We want to remain friendly towards those that can’t afford a subscription, but will have to balance this against staying open and working towards paying our staff a living wage. The severity of the changes we need to make here will be directly proportional to how much or how little our supporting rate changes. We’re starting by asking nicely. If you’ve been reading or listening, please subscribe. However, history suggests we’ll have to be more than a bit louder than that.

3. Increase our monthly subscription rate from $2.99/month to $3.99/month effective September 1, 2023.

On that date, current Patreon and ClarkesworldCitizens subscribers will be grandfathered to the old price, but have the option to switch to the new one. (It’s both an incentive to switch to those services and a thank you for those that use them.) Internally, we’ve been discussing a price increase since 2019. After the pandemic began, we didn’t think it was the right time to do that, even though the rest of the world didn’t necessarily share that mentality. It’s been nearly ten years since we’ve increased our subscription price and we no longer have the option not to.

Genre magazines have long been subscription-driven, meaning that they live or die on that source of revenue. Starting with these three items is the prudent course of action. That does not mean we will be ignoring things like advertising, grants, etc., but we are being realistic about them. In our experience, they don’t generate much income, however, they can buy us a little more time to achieve our subscription goals. Even if just months, that time could make a significant difference.

We are also among a small number of genre magazines that have been invited to participate in Amazon’s Kindle Unlimited for Magazines program. There are limits to what I can say about the terms of our contract, but I can say that our earnings for the first year will be substantially below what we had been receiving. Critically lower, but it does lower the number of new and recovered subscriptions we’ll need to acquire, so we’re going to give it a chance. At worst, it buys time, but we are also very aware that we are playing with the dog that just bit us. We’re proceeding with caution.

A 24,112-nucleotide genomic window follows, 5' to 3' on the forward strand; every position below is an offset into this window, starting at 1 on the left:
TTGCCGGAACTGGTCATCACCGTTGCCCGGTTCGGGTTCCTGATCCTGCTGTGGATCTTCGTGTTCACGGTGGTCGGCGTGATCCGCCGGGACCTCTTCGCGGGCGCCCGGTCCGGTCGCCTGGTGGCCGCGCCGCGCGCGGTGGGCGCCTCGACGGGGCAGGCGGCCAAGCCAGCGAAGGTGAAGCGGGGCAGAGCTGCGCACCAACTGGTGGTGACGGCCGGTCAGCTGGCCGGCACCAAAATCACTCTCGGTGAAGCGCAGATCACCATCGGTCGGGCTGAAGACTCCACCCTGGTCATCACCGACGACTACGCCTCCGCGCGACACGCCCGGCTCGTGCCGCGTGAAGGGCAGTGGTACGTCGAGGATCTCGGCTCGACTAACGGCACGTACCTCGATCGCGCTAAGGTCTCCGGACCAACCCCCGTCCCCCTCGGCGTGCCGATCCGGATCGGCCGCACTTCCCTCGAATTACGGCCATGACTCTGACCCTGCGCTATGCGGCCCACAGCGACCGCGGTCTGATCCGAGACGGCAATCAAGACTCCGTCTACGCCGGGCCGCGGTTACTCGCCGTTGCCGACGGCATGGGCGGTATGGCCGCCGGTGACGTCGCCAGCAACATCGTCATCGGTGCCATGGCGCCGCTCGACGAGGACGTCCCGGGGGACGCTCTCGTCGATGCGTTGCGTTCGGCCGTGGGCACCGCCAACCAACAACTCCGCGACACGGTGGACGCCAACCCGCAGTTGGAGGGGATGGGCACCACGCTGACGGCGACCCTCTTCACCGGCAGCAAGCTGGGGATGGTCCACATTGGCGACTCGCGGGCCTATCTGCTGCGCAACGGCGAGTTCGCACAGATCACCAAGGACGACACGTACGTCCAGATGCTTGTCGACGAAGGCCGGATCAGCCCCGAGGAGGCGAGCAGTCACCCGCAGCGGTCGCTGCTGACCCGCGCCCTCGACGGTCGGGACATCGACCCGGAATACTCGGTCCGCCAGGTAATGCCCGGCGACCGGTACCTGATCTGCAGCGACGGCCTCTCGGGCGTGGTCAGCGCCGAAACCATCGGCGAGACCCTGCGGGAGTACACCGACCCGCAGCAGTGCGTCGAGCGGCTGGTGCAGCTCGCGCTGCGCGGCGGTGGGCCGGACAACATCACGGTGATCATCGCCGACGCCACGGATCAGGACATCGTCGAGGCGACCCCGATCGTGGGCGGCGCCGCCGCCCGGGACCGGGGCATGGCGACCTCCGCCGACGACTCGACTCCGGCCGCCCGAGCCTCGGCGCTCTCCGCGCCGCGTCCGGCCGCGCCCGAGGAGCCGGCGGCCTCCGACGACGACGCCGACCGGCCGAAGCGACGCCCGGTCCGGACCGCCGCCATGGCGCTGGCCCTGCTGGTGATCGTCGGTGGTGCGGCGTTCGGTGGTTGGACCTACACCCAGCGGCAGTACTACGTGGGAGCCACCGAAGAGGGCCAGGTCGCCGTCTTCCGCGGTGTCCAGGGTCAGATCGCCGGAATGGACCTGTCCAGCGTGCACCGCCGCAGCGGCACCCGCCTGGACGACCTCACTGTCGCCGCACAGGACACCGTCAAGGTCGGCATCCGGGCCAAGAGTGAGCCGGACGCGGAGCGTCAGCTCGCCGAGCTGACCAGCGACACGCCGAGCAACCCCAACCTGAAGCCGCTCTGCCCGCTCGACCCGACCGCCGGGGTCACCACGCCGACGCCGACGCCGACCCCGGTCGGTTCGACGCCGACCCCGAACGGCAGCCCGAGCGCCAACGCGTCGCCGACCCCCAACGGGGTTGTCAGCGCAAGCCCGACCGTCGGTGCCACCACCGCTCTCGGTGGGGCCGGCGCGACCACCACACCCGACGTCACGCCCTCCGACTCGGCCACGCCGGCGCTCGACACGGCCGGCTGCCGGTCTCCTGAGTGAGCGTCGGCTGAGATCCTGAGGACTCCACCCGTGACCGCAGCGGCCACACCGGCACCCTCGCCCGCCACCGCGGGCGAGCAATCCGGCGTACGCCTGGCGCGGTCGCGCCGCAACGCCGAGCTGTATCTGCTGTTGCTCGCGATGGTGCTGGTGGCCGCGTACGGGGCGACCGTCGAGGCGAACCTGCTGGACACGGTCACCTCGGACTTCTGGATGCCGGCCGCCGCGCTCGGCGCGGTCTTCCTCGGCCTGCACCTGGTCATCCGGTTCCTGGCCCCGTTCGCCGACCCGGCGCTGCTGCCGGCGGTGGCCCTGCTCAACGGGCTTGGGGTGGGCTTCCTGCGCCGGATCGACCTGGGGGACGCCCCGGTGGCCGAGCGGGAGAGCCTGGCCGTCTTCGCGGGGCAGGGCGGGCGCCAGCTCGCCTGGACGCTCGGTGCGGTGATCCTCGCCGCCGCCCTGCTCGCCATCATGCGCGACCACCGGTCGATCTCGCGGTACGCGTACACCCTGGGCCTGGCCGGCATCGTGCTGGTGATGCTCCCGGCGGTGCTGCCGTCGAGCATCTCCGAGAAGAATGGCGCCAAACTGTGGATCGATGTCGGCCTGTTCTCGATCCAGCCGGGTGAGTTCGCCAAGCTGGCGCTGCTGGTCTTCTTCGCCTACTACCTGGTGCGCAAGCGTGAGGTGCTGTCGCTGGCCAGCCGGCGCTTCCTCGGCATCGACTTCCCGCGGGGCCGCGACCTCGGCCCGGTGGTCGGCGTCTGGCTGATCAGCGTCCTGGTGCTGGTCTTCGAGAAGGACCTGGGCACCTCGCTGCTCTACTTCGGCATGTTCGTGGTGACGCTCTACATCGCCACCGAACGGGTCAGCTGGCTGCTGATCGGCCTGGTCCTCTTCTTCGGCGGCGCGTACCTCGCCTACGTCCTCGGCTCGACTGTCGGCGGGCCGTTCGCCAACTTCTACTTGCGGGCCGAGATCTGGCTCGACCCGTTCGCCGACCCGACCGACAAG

Some things are simply off the table. We will not lower our pay rates. Even though we pay above the former SFWA qualifying rates, I struggle to believe that twelve cents a word is even remotely professional. Our staff already earn well-below what they should be paid for the hours we put in. All of my personal income from the magazine goes directly towards paying an ever-increasing health insurance premium. Given the severity of my medical issues, there’s no margin for cost reductions there either. The field cannot continue to prop up magazines by shortchanging the people who work on them. If this is the hill we die on, I’ll stand proud, but frankly the thought depresses me. We all deserve better. Not just here, all across the field.

If Amazon’s actions are the wake-up call needed to change that reality, then perhaps it will have been a good thing. Optimism, however, isn’t my strong suit at the moment. I don’t have the luxury of pretending everything will be fine. Short fiction will certainly survive, but if you want Clarkesworld to continue to be a part of it, subscribe and help us get the word out.

Author profile

Neil Clarke is the editor of Clarkesworld Magazine, Forever Magazine, and several anthologies, including the Best Science Fiction of the Year series. He is a ten-time finalist and current winner of the Hugo Award for Best Editor (Short Form), has won the Chesley Award for Best Art Director three times, and received the Kate Wilhelm Solstice Award from SFWA in 2019. His latest anthology, New Voices in Chinese Science Fiction (co-edited with Xia Jia and Regina Kanyu Wang), is now available from Clarkesworld Books. He currently lives in NJ with his wife and two sons.

Share this page on:




Weightless EPUB/MOBI